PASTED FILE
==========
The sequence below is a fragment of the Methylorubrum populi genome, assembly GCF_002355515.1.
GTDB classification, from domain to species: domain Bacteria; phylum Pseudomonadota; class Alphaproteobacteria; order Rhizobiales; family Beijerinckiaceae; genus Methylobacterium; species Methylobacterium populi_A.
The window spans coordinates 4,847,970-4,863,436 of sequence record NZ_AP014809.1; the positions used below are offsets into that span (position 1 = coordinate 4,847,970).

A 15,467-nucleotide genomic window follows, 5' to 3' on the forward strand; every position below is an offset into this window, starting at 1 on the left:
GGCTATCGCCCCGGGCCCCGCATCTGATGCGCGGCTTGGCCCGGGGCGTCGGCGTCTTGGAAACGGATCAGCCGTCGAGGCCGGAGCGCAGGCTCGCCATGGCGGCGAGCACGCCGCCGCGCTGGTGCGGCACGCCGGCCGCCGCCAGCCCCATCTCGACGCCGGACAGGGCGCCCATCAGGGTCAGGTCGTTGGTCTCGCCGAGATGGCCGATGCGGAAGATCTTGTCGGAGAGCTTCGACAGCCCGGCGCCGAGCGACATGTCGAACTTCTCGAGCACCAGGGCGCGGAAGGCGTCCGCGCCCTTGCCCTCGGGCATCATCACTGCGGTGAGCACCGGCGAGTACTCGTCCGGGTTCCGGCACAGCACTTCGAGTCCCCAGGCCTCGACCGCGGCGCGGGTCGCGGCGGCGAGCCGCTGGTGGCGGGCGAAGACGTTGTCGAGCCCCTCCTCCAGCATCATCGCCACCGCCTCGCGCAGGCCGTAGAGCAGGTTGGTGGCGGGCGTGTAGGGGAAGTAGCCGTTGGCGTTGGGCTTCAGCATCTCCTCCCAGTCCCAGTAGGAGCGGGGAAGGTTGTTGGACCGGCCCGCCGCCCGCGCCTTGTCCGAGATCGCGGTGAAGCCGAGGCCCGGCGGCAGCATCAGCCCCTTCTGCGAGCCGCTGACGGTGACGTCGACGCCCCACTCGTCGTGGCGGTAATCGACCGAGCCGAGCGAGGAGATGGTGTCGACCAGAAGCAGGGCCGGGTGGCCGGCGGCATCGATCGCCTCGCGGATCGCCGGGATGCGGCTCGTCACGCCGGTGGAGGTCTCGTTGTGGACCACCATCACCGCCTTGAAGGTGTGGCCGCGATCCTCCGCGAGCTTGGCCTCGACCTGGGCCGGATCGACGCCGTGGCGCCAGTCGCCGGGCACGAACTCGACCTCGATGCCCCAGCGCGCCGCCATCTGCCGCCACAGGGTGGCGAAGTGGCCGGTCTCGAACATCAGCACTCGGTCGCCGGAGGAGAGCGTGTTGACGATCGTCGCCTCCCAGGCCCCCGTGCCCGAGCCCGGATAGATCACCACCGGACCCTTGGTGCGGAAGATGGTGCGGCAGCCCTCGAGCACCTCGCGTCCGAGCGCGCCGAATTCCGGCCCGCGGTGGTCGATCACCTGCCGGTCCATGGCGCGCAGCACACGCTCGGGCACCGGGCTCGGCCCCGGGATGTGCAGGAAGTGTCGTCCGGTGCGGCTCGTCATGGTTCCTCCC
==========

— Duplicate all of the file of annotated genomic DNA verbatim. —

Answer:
The sequence below is a fragment of the Methylorubrum populi genome, assembly GCF_002355515.1.
GTDB classification, from domain to species: domain Bacteria; phylum Pseudomonadota; class Alphaproteobacteria; order Rhizobiales; family Beijerinckiaceae; genus Methylobacterium; species Methylobacterium populi_A.
The window spans coordinates 4,847,970-4,863,436 of sequence record NZ_AP014809.1; the positions used below are offsets into that span (position 1 = coordinate 4,847,970).

A 15,467-nucleotide genomic window follows, 5' to 3' on the forward strand; every position below is an offset into this window, starting at 1 on the left:
GGCTATCGCCCCGGGCCCCGCATCTGATGCGCGGCTTGGCCCGGGGCGTCGGCGTCTTGGAAACGGATCAGCCGTCGAGGCCGGAGCGCAGGCTCGCCATGGCGGCGAGCACGCCGCCGCGCTGGTGCGGCACGCCGGCCGCCGCCAGCCCCATCTCGACGCCGGACAGGGCGCCCATCAGGGTCAGGTCGTTGGTCTCGCCGAGATGGCCGATGCGGAAGATCTTGTCGGAGAGCTTCGACAGCCCGGCGCCGAGCGACATGTCGAACTTCTCGAGCACCAGGGCGCGGAAGGCGTCCGCGCCCTTGCCCTCGGGCATCATCACTGCGGTGAGCACCGGCGAGTACTCGTCCGGGTTCCGGCACAGCACTTCGAGTCCCCAGGCCTCGACCGCGGCGCGGGTCGCGGCGGCGAGCCGCTGGTGGCGGGCGAAGACGTTGTCGAGCCCCTCCTCCAGCATCATCGCCACCGCCTCGCGCAGGCCGTAGAGCAGGTTGGTGGCGGGCGTGTAGGGGAAGTAGCCGTTGGCGTTGGGCTTCAGCATCTCCTCCCAGTCCCAGTAGGAGCGGGGAAGGTTGTTGGACCGGCCCGCCGCCCGCGCCTTGTCCGAGATCGCGGTGAAGCCGAGGCCCGGCGGCAGCATCAGCCCCTTCTGCGAGCCGCTGACGGTGACGTCGACGCCCCACTCGTCGTGGCGGTAATCGACCGAGCCGAGCGAGGAGATGGTGTCGACCAGAAGCAGGGCCGGGTGGCCGGCGGCATCGATCGCCTCGCGGATCGCCGGGATGCGGCTCGTCACGCCGGTGGAGGTCTCGTTGTGGACCACCATCACCGCCTTGAAGGTGTGGCCGCGATCCTCCGCGAGCTTGGCCTCGACCTGGGCCGGATCGACGCCGTGGCGCCAGTCGCCGGGCACGAACTCGACCTCGATGCCCCAGCGCGCCGCCATCTGCCGCCACAGGGTGGCGAAGTGGCCGGTCTCGAACATCAGCACTCGGTCGCCGGAGGAGAGCGTGTTGACGATCGTCGCCTCCCAGGCCCCCGTGCCCGAGCCCGGATAGATCACCACCGGACCCTTGGTGCGGAAGATGGTGCGGCAGCCCTCGAGCACCTCGCGTCCGAGCGCGCCGAATTCCGGCCCGCGGTGGTCGATCACCTGCCGGTCCATGGCGCGCAGCACACGCTCGGGCACCGGGCTCGGCCCCGGGATGTGCAGGAAGTGTCGTCCGGTGCGGCTCGTCATGGTTCCTCCC